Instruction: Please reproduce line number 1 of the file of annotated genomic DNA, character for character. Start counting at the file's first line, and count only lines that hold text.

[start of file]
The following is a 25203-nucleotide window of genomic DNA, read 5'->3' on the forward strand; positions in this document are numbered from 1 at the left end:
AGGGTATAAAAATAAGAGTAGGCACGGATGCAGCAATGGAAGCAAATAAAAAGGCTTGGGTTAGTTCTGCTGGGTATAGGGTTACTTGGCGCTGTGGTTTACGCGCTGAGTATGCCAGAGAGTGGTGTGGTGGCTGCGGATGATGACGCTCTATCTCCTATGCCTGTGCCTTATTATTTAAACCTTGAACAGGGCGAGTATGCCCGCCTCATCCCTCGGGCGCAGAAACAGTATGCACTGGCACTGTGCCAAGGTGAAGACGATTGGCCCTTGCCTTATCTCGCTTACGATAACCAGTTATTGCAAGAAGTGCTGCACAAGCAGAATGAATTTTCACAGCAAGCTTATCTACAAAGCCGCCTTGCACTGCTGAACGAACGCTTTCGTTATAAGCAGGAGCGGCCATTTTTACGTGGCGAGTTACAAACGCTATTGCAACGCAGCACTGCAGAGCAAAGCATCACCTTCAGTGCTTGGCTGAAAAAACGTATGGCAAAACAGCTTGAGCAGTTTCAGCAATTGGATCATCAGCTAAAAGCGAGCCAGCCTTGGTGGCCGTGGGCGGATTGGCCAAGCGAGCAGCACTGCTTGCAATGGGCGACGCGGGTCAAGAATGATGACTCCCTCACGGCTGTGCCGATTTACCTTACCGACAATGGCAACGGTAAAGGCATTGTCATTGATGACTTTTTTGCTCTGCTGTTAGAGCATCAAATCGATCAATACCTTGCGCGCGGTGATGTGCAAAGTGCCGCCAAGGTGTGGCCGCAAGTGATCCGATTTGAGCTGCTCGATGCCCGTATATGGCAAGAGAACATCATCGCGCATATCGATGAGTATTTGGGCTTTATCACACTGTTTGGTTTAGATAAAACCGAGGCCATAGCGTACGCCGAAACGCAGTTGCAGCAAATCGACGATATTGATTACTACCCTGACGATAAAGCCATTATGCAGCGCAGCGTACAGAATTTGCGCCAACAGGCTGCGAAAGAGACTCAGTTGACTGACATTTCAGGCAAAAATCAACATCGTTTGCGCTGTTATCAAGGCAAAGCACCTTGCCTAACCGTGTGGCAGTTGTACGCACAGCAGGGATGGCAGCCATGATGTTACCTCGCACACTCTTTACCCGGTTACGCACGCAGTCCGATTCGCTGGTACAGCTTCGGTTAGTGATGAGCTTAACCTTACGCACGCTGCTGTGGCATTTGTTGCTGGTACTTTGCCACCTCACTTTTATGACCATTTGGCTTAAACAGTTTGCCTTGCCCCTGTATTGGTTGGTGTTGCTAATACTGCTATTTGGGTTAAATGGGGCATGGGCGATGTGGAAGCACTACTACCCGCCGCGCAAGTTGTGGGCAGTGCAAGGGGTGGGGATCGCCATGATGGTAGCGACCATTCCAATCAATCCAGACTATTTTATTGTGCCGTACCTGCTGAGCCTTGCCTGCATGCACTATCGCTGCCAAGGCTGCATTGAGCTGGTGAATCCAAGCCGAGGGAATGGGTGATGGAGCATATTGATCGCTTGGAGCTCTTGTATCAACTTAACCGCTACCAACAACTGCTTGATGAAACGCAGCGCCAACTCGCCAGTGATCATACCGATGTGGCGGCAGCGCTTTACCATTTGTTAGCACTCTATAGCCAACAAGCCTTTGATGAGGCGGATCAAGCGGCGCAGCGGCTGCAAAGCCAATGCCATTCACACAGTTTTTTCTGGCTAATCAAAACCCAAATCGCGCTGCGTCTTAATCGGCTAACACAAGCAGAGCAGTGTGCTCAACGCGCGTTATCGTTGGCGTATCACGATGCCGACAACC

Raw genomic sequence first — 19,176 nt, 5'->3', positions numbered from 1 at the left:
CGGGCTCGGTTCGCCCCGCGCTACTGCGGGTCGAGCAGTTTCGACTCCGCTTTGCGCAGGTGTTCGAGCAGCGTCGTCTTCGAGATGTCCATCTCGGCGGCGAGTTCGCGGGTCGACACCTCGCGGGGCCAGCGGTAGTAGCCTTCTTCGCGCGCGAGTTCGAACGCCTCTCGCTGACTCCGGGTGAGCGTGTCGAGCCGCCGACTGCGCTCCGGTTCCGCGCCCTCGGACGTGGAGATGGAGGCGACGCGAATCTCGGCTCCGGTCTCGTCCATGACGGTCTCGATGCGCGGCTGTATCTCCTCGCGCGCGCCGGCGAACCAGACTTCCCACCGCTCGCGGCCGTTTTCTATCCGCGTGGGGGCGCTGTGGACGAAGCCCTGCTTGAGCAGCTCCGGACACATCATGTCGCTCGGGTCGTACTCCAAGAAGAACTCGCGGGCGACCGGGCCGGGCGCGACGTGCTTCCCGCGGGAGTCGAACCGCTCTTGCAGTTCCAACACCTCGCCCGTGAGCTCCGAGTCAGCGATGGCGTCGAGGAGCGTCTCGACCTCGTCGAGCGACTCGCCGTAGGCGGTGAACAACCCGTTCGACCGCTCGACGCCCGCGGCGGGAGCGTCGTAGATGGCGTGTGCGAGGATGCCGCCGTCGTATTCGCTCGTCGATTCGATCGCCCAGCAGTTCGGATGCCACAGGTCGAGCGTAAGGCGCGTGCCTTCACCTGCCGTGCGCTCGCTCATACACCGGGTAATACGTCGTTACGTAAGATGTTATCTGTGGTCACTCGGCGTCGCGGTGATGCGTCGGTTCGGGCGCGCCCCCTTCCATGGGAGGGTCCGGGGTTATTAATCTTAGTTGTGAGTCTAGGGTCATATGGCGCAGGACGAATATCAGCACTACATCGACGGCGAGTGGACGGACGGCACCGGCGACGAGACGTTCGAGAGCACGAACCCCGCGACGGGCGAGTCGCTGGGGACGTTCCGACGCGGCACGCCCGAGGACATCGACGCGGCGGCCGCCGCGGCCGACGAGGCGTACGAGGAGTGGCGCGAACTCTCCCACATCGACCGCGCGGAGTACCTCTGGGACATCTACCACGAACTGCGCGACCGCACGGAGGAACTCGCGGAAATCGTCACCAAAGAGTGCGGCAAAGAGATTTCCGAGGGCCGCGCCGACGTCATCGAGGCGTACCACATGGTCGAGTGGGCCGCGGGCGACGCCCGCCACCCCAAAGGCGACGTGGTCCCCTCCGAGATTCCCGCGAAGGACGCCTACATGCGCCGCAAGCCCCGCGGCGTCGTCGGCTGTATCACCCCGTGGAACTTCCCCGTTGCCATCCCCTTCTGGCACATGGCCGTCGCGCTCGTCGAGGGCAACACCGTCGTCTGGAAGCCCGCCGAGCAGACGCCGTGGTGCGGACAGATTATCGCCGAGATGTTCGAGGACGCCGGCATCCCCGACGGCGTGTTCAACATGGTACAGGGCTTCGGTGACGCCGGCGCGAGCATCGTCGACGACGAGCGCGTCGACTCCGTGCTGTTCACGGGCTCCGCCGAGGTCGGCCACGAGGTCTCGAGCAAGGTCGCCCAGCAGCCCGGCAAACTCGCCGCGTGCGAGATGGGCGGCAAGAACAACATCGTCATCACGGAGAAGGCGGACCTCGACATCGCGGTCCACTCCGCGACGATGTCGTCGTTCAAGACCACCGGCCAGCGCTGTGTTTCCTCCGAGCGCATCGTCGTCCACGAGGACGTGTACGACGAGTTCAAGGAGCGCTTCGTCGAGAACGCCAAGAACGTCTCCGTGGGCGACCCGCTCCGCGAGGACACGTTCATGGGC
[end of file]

The following is a 25203-nucleotide window of genomic DNA, read 5'->3' on the forward strand; positions in this document are numbered from 1 at the left end: